After his performance on the court over the past 4 years, I hardly needed anything to make me consider Chris Lofton to be one of the great players to wear the orange and white. The revelations of last week regarding Lofton's off-the-court struggles, however, only serve to further cement Lofton's place in Tennessee Volunteers history, and have elevated him to the status of legend.
As you may well know, last week ESPN's Chris Low reported on Chris Lofton's battle with his greatest adversary, and all that came along with it. This adversary is not a team, a player, or a coach -- it is not the usual opponent for a college basketball player, and in fact has absolutely nothing to do with basketball whatsoever.
The opponent is cancer, and I'm pleased to say that Lofton is undefeated.
It absolutely amazes me that Chris Lofton has spent a year of his life battling cancer and, at the same time, took the court for the BasketVols every night as its most visible leader. While he was wowing Orange Nation with his shooting ability, coolness under fire, and tenacity -- away from the court he was dealing with the most intense duel of his life: the fight for his life.
And none of us ever knew anything about it...
I cannot imagine what it must have been like to have the weight of cancer treatment bearing down on you, as you try to go out and play your best at a game which, when compared to a life-or-death struggle, seems so very unimportant. The adversity would have made most people crumble. Had I been in his shoes, I cannot say that I would not have opted to simply "sit this one out" and just try to get by. Lofton, however, didn't just "get by" during this period, he succeeded, he conquered, he overcame -- both on the basketball floor and in his fight against cancer.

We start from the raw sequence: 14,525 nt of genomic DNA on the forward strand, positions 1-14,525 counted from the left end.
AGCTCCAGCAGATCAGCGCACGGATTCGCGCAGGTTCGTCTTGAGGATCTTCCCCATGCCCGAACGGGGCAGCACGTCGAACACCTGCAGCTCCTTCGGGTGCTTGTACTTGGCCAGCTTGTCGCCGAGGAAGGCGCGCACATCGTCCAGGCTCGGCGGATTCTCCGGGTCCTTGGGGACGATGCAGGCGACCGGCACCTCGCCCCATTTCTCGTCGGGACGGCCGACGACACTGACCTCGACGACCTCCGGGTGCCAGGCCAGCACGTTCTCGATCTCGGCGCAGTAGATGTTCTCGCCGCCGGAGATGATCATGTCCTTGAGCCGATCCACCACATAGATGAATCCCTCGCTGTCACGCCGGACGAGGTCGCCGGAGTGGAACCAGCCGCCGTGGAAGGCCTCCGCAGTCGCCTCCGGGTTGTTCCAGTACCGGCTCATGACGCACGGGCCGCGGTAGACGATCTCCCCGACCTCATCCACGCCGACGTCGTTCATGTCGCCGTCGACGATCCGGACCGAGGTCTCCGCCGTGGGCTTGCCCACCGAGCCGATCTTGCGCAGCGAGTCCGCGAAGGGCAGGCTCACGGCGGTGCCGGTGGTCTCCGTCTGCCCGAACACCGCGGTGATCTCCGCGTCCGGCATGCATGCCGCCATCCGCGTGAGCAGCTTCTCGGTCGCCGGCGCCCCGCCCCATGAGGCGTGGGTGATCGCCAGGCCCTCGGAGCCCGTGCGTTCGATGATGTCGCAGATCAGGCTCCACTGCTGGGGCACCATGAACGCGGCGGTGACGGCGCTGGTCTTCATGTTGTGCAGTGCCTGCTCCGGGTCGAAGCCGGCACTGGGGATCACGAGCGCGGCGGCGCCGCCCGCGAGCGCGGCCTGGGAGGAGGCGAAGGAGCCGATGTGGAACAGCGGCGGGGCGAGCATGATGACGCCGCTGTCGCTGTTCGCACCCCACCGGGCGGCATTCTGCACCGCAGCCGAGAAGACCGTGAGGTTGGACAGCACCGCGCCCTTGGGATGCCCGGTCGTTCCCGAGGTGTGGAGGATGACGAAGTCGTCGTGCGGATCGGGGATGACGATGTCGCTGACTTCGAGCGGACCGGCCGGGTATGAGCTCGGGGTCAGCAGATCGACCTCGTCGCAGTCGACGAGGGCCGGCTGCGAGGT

I am not going to try and tell the whole story of what Lofton went through, Chris Low does a beautiful job, and I strongly encourage anyone who has not read Low's story to do so. What I will say is an even more heartfelt thank you than I said to Lofton as he played his last game as a Tennessee Volunteer. The unselfishness he showed this season was always apparent in the way he played the game, but now we all know just how unselfish he truly was. I cannot personally think of a greater sacrifice or more unselfish act by a player at Tennessee. Now, more than ever, I am stuck by the maturity, poise, and integrity that Chris Lofton demonstrates both on the floor and off. I am so very proud that I can say Chris Lofton played for Tennessee.
I also want to give credit to the other members of the basketball squad and the coaching staff for respecting Lofton's wish that his condition not be publicly released until he was ready to discuss it. In this age of constant media attention -- sometimes to a ridiculous degree -- it is hard to believe that this story was not plastered all over the internet or elsewhere long before Lofton sat down with Low to tell his story. That is exemplary of the kind of trust usually reserved for family members. That speaks volumes about the character of the leadership within the basketball program.
Furthermore, as Chris Low said while talking to Basilio last week, he learned of Lofton's condition months before he reported on it last week. I applaud Low for approaching Lofton, asking him about it, and honoring Lofton's wishes that Low not report the story, unless and until Lofton was ready. That is the mark of a good journalist.
I sincerely hope that Chris Lofton's bout with cancer is over once and for all. I wish him nothing but the best, and I hope that he gets the chance to excel at the next level -- whether that be in the NBA, in business, or in life. Given the kind of person Chris Lofton has shown himself to be, I have a feeling that -- no matter what path he follows -- he will find success though hard work, integrity and determination.
Bearing all of that in mind, I want to publicly encourage the University of Tennessee to give a little something back to Chris Lofton. In my opinon, it is time for number 5 to go into the rafters, and be retired -- for excellence as a basketball player, as a student-athlete, and as a person. I think Chris Lofton has more than earned it.
Thank you, Chris Lofton, for all that you have given to the University of Tennessee, for your example as a rolemodel, and for having the soul of a legend.
You've not only thrilled us in basketball, you've inspired us as human beings. For that, I am grateful.
Image Courtesy of: AP / Rivals.com
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